Consumption is not just the random acquisition of goods and services but is patterned in specific ways (Douglas and Isherwood 1979, 11). It then follows that human consumption patterns are informed by a range of factors, for instance, economics, cultural background and social circumstances. It therefore becomes apparent that the goods and services which people consume act as markers of social identity (Lury 1996, 14) and are concerned with meaning, values and communicational aspects (Douglas and Isherwood 1979, 11; McCracken 1990). I want to speak to the concept of conspicuous consumption.
In 1899, Veblen used the term ‘conspicuous consumption’ in The theory of the leisure class to explain the use of certain goods not for their utility value, but in order to distinguish the users from other people, to display their superior wealth and higher social standing. Conspicuous consumption, also known as the ‘Veblen effect’, thus refers to the purchase of expensive, luxury goods which have a lower (if not equivalent) functional benefit or value than their less costly counterparts. As Veblen (1899) explains, merely possessing wealth is not enough to earn the respect and esteem of others – the consumption must be made visible, to show wealth. The best way to do this is to engage in the kind of consumption that signals wealth. In an instance where this type of consumption is undertaken by the poor, it can be said to be indicative of aspirations.
According to data released by Statistics South Africa, on average, South Africans spend more on clothing and footwear than they do on education. These items (especially expensive brands) reportedly make them ‘feel good’ about themselves (Chase, Legoete and Van Wamelen 2010). Such behaviour is symbolic of aspirational consumption. Aspirational consumption represents the aspirations of those who engage in it, namely the goods and services they would consume if they reached a certain level of success in life. Such consumption is therefore representative of a better life. The term aspirational consumption was first used by Dana Goodyear in an article about Fred Franzia’s success in selling inexpensive wine (The New Yorker 2009). Since she does not explain what the concept means, I took the liberty of combining the two terms, aspiration and consumption, to refer to the above and deem this to include consumption with a purpose beyond what is seen (Godelnik 2012). Similar to ‘aspirational’ – those who believe in the consumption of products that are good for the environment – izikhothane are a unique ‘type’ of aspirationals. Although izikhothane are not necessarily concerned with environmental issues, they can, to a considerable extent, be labelled aspirational consumers (ibid.).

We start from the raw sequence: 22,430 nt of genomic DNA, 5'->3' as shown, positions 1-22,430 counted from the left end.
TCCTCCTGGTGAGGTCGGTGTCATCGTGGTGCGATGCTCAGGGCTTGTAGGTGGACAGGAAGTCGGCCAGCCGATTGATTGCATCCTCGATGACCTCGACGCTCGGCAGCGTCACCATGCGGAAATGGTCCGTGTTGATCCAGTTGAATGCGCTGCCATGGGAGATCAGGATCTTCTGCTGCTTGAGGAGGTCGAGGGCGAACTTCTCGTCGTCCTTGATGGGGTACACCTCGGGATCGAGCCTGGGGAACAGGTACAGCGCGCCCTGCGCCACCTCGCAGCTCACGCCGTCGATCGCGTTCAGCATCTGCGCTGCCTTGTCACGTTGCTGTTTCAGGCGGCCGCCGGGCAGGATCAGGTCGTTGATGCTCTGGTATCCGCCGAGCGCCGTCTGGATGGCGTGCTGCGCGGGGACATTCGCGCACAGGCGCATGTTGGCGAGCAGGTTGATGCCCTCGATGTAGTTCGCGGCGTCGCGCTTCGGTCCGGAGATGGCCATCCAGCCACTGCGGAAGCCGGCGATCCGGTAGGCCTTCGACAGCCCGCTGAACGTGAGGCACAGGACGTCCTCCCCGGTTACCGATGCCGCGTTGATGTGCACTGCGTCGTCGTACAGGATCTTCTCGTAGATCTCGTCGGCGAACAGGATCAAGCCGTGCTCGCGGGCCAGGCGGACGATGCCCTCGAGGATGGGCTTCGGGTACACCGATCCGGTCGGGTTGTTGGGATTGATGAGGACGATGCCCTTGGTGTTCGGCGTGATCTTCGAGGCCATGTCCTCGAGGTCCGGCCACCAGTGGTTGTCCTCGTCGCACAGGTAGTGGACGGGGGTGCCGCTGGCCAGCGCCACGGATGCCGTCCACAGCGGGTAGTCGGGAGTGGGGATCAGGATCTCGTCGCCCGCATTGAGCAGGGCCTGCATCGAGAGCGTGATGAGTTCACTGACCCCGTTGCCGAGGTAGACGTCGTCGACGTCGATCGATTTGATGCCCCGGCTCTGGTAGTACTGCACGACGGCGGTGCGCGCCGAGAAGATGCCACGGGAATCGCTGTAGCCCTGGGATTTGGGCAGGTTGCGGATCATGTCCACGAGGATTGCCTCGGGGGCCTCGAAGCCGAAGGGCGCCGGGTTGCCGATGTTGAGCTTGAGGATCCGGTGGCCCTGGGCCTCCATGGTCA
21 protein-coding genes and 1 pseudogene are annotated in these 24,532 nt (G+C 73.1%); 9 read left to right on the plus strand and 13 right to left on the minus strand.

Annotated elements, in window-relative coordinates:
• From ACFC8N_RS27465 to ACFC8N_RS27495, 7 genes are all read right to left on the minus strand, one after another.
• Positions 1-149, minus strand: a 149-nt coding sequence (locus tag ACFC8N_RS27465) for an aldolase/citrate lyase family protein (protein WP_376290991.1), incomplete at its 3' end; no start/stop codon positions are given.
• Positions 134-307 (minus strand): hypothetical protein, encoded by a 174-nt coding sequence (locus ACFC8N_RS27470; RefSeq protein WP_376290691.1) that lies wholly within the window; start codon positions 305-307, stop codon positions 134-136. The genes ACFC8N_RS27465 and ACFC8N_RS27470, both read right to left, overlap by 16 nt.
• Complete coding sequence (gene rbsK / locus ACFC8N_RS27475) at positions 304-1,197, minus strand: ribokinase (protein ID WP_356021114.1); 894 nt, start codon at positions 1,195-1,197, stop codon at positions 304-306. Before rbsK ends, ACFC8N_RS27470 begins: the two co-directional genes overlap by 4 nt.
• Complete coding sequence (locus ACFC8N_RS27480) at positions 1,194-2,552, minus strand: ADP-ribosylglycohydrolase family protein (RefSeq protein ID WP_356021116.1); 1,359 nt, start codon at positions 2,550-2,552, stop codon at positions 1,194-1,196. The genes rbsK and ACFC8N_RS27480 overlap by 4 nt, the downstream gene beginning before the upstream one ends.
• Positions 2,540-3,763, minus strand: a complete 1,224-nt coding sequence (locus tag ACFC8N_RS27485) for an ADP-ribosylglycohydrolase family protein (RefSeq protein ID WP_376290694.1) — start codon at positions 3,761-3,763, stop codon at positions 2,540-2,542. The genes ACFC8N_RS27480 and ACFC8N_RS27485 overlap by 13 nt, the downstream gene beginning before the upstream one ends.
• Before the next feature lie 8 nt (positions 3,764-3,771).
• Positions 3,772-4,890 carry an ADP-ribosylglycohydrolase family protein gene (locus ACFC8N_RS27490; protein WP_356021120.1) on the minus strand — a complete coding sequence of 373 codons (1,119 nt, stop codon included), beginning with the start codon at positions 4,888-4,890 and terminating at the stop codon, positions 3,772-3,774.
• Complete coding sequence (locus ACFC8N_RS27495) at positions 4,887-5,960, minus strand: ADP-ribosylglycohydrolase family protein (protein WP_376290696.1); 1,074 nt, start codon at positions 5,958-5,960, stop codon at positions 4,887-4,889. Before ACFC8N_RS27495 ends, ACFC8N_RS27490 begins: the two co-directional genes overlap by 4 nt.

Their behaviour is symbolic of sustainable consumption in that they also seek to create an environment – not necessarily a natural environment, but a context – that supports a better quality of life. Also, izikhothane, like those who aspire, are significantly materialistic. Essentially, aspirational consumers are materialists who define themselves in part through brands.
The idea is that although their expenditure may appear to be wasteful, it is representative of their aspirations. Despite currently having stopped the destruction of their commodities through fire, they continue to burn with consumption!